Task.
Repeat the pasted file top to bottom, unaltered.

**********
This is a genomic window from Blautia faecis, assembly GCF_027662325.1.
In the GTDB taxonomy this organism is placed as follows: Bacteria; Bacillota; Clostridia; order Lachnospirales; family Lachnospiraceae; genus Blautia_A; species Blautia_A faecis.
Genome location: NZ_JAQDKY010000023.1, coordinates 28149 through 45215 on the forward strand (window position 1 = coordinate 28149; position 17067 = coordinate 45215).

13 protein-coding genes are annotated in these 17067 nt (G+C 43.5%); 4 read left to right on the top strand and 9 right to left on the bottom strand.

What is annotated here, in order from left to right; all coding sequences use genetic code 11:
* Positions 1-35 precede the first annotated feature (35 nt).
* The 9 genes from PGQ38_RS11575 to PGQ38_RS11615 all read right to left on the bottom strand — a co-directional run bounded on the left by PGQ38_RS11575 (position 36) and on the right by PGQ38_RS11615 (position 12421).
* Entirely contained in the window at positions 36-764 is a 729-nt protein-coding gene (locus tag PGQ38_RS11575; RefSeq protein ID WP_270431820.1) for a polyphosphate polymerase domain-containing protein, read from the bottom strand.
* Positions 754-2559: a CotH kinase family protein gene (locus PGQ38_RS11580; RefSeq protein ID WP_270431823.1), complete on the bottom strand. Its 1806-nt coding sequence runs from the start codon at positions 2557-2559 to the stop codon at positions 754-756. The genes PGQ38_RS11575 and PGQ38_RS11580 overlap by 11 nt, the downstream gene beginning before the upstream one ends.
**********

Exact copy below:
This is a genomic window from Blautia faecis, assembly GCF_027662325.1.
In the GTDB taxonomy this organism is placed as follows: Bacteria; Bacillota; Clostridia; order Lachnospirales; family Lachnospiraceae; genus Blautia_A; species Blautia_A faecis.
Genome location: NZ_JAQDKY010000023.1, coordinates 28149 through 45215 on the forward strand (window position 1 = coordinate 28149; position 17067 = coordinate 45215).

13 protein-coding genes are annotated in these 17067 nt (G+C 43.5%); 4 read left to right on the top strand and 9 right to left on the bottom strand.

What is annotated here, in order from left to right; all coding sequences use genetic code 11:
* Positions 1-35 precede the first annotated feature (35 nt).
* The 9 genes from PGQ38_RS11575 to PGQ38_RS11615 all read right to left on the bottom strand — a co-directional run bounded on the left by PGQ38_RS11575 (position 36) and on the right by PGQ38_RS11615 (position 12421).
* Entirely contained in the window at positions 36-764 is a 729-nt protein-coding gene (locus tag PGQ38_RS11575; RefSeq protein ID WP_270431820.1) for a polyphosphate polymerase domain-containing protein, read from the bottom strand.
* Positions 754-2559: a CotH kinase family protein gene (locus PGQ38_RS11580; RefSeq protein ID WP_270431823.1), complete on the bottom strand. Its 1806-nt coding sequence runs from the start codon at positions 2557-2559 to the stop codon at positions 754-756. The genes PGQ38_RS11575 and PGQ38_RS11580 overlap by 11 nt, the downstream gene beginning before the upstream one ends.